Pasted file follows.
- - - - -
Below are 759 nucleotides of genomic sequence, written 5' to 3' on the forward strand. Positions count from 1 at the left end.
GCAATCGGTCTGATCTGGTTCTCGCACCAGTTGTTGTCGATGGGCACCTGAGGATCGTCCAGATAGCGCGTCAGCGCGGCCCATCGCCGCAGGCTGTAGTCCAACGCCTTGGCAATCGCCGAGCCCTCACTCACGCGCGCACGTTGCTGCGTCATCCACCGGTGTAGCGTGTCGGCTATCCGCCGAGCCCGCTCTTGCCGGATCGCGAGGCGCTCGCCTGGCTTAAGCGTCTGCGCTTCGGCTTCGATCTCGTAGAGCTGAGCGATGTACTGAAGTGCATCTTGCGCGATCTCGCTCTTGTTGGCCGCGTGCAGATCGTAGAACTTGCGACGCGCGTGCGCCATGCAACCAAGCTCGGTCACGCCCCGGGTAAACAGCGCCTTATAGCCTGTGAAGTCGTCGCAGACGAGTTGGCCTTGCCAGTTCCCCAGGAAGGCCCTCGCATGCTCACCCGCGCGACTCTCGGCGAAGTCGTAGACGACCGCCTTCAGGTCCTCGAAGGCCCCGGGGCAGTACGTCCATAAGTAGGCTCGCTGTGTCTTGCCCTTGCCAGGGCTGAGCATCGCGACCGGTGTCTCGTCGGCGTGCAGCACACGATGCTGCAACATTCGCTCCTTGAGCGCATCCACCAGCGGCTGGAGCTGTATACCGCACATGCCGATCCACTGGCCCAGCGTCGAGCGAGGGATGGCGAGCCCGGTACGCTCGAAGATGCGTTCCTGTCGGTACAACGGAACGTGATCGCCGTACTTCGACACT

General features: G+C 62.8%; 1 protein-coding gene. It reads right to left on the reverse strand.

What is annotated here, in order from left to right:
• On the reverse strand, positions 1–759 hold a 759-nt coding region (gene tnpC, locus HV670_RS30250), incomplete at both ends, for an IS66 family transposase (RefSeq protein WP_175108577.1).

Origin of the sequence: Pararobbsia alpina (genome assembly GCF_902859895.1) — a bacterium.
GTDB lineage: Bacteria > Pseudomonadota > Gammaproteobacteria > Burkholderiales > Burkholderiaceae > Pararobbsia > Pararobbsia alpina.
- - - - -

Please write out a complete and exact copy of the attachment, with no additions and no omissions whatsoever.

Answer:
Below are 759 nucleotides of genomic sequence, written 5' to 3' on the forward strand. Positions count from 1 at the left end.
GCAATCGGTCTGATCTGGTTCTCGCACCAGTTGTTGTCGATGGGCACCTGAGGATCGTCCAGATAGCGCGTCAGCGCGGCCCATCGCCGCAGGCTGTAGTCCAACGCCTTGGCAATCGCCGAGCCCTCACTCACGCGCGCACGTTGCTGCGTCATCCACCGGTGTAGCGTGTCGGCTATCCGCCGAGCCCGCTCTTGCCGGATCGCGAGGCGCTCGCCTGGCTTAAGCGTCTGCGCTTCGGCTTCGATCTCGTAGAGCTGAGCGATGTACTGAAGTGCATCTTGCGCGATCTCGCTCTTGTTGGCCGCGTGCAGATCGTAGAACTTGCGACGCGCGTGCGCCATGCAACCAAGCTCGGTCACGCCCCGGGTAAACAGCGCCTTATAGCCTGTGAAGTCGTCGCAGACGAGTTGGCCTTGCCAGTTCCCCAGGAAGGCCCTCGCATGCTCACCCGCGCGACTCTCGGCGAAGTCGTAGACGACCGCCTTCAGGTCCTCGAAGGCCCCGGGGCAGTACGTCCATAAGTAGGCTCGCTGTGTCTTGCCCTTGCCAGGGCTGAGCATCGCGACCGGTGTCTCGTCGGCGTGCAGCACACGATGCTGCAACATTCGCTCCTTGAGCGCATCCACCAGCGGCTGGAGCTGTATACCGCACATGCCGATCCACTGGCCCAGCGTCGAGCGAGGGATGGCGAGCCCGGTACGCTCGAAGATGCGTTCCTGTCGGTACAACGGAACGTGATCGCCGTACTTCGACACT

General features: G+C 62.8%; 1 protein-coding gene. It reads right to left on the reverse strand.

What is annotated here, in order from left to right:
• On the reverse strand, positions 1–759 hold a 759-nt coding region (gene tnpC, locus HV670_RS30250), incomplete at both ends, for an IS66 family transposase (RefSeq protein WP_175108577.1).

Origin of the sequence: Pararobbsia alpina (genome assembly GCF_902859895.1) — a bacterium.
GTDB lineage: Bacteria > Pseudomonadota > Gammaproteobacteria > Burkholderiales > Burkholderiaceae > Pararobbsia > Pararobbsia alpina.